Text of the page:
3. In an attempt both to condone and to apologize for Anju’s betrayal, Melvin says, “There is good and there is bad, Linno. And then there is bad for good’s sake” (page 32). Is Melvin right about this? How does Anju justify her betrayal? How can Linno’s inability to confront Anju be explained?
4. How does the Vallara family’s Christian heritage influence the way Ammachi, Melvin, Linno, and Anju make sense of their experiences?
5. The narrator only gradually reveals aspects of Gracie’s personality and the circumstances surrounding her death. How does this serve to build dramatic tension throughout the novel? How does Gracie’s death affect the main characters?
6. As Bird is planning to approach Anju for the first time, she thinks, “Time is but a circle, and a person might run from the past only to find herself faced with it in the end” (page 66). How does the past influence Bird’s present life? In what ways do other characters try to flee from their pasts? Do they succeed, or are they also forced to face the past in some way?
7. What is pleasurable for Anju about life in America? What is disappointing? What cultural differences are most jarring? What is pleasurable for Anju about life in America? What is disappointing? What cultural differences are most jarring?
8. How do wealth and fame figure into the narrative? Consider the characters of Mrs. Solanki, Kuku, and Abraham Chandy: What advantages do they possess? What kinds of limitations do they experience, either because of or in spite of their positions?
9. How does Linno view her talent as an artist? What role does the creative process play in her life?
10. Anju observes of the Solankis: “There is no discussion that this family will not touch, no question unposed, no secret kept. Yet for all their honesty, all these freedoms of speech, neither Rohit nor his parents seem to know what to make of one another. . . . Whether this is better or worse than her own family, Anju cannot tell” (page 111). Is the honesty among the Solankis better or worse than the secrecy maintained in Anju’s family?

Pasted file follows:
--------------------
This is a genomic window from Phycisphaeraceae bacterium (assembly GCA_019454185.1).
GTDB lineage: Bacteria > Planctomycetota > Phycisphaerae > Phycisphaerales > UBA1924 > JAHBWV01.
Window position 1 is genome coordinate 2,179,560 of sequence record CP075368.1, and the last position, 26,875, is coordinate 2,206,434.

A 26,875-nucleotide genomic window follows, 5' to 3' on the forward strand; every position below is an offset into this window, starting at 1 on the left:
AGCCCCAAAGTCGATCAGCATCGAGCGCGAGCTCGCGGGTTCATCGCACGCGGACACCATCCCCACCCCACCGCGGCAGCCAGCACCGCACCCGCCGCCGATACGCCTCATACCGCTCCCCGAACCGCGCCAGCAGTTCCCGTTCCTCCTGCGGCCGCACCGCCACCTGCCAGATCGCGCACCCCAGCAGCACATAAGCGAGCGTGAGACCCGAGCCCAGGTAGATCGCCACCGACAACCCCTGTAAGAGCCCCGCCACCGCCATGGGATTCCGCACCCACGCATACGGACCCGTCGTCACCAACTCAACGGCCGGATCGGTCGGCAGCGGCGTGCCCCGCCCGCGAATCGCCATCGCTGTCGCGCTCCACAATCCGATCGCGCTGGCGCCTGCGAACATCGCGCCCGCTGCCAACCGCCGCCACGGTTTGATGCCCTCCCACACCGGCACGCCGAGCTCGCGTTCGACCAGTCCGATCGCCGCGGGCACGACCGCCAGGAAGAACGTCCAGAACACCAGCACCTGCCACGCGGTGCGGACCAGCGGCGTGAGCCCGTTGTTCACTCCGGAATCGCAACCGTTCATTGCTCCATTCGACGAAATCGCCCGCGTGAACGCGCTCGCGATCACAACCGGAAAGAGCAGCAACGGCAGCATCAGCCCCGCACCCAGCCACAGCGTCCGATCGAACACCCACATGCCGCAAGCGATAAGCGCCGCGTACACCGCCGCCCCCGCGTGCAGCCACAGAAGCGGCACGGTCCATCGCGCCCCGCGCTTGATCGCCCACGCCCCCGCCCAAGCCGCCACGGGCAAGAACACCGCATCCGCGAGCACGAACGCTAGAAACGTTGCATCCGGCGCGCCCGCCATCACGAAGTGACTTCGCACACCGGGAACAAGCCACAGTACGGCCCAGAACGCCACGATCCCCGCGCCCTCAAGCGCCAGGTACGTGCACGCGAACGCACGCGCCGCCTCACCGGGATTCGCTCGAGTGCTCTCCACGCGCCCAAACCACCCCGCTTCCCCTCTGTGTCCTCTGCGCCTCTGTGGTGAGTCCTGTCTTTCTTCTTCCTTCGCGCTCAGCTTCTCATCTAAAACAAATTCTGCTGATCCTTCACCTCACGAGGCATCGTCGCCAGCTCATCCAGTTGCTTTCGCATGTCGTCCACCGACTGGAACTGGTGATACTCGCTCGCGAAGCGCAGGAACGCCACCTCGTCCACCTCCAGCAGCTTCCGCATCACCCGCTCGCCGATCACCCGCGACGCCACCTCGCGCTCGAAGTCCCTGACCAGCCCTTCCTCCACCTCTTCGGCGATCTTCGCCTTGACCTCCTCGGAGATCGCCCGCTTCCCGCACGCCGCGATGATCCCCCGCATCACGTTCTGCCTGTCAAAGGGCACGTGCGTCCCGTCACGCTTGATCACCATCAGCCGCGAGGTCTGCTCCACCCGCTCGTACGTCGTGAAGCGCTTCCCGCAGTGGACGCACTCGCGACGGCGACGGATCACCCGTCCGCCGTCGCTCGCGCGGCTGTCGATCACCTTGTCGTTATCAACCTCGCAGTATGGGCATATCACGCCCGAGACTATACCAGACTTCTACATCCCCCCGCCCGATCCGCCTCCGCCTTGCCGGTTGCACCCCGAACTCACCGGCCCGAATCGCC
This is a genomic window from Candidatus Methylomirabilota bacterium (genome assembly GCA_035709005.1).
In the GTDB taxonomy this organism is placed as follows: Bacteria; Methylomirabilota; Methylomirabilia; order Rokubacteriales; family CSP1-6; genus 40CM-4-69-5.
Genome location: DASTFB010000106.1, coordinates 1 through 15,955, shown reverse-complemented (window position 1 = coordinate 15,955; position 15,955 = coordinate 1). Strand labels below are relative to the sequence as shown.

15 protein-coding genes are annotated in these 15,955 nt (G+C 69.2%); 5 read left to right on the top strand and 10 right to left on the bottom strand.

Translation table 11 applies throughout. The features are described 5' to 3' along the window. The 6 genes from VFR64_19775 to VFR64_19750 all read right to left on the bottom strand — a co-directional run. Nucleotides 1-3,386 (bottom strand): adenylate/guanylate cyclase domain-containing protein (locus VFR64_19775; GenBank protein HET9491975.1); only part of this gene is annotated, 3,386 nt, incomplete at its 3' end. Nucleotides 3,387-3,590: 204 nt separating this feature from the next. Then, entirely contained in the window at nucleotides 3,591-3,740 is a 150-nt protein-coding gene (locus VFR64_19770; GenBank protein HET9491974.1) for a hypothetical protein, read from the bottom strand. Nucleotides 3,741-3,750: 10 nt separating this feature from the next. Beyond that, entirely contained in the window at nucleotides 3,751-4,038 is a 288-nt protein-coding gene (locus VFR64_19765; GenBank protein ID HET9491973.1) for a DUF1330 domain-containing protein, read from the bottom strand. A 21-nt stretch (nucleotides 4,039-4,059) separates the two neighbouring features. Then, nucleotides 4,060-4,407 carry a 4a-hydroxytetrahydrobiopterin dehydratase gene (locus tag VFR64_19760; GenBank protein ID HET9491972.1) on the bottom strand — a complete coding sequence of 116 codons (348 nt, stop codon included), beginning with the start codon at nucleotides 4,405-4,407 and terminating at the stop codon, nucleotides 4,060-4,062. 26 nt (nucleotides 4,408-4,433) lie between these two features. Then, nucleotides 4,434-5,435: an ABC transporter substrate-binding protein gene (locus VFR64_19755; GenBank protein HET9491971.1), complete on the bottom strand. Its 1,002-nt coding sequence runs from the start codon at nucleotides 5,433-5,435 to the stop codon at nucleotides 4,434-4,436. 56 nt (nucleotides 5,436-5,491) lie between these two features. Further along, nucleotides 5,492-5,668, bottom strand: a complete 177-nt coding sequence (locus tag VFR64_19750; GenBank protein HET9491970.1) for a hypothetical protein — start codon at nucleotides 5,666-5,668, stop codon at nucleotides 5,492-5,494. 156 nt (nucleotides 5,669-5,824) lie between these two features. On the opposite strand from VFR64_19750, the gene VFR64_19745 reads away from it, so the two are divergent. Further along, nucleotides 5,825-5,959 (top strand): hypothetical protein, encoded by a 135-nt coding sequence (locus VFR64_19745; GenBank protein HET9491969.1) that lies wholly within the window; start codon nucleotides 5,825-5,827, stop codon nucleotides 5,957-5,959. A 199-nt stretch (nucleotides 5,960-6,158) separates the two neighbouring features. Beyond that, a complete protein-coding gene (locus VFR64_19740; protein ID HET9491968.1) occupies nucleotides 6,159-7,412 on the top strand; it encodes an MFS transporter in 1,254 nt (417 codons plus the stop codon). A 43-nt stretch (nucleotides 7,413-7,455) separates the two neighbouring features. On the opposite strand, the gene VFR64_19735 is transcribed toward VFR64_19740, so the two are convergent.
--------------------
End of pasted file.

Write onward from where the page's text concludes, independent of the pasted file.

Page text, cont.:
11. How do women’s desires conflict with the roles they are expected to play in the novel? How does this conflict change over the course of generations, in the lives of Ammachi and her sister; Gracie, Bird, and Mrs. Solanki; Alice, Linno, and Anju?
12. When the sisters are finally reunited, Anju chooses to face Linno away from the cameras. How does this decision reflect a change in Anju’s values? What does Linno’s response say about her own internal transformation? What does this ending reveal about their relationship?
13. What role do prophecy, guilt, confession, and redemption play in the novel?
14. How does the novel illuminate the contentious issues surrounding immigration in a post-9/11 world? What does it say about the cultural differences between contemporary India and America?
(For a complete list of available reading group guides, and to sign up for the Reading Group Center enewsletter, visit www.readinggroupcenter.com)
About this Author
Tania James was raised in Louisville, Kentucky, and is a graduate of Harvard and Columbia. She has published her work in One Story
and The New York Times.
She lives in New York City.
Aravind Adiga, The White Tiger;
Kiran Desai, The Inheritance of Loss;
Amitav Ghosh, Sea of Poppies;
Jhumpa Lahiri, Unaccustomed Earth;
V. S. Naipaul, A House for Mr. Biswas;
Arundhati Roy, The God of Small Things;
Salman Rushdie, Midnight’s Children.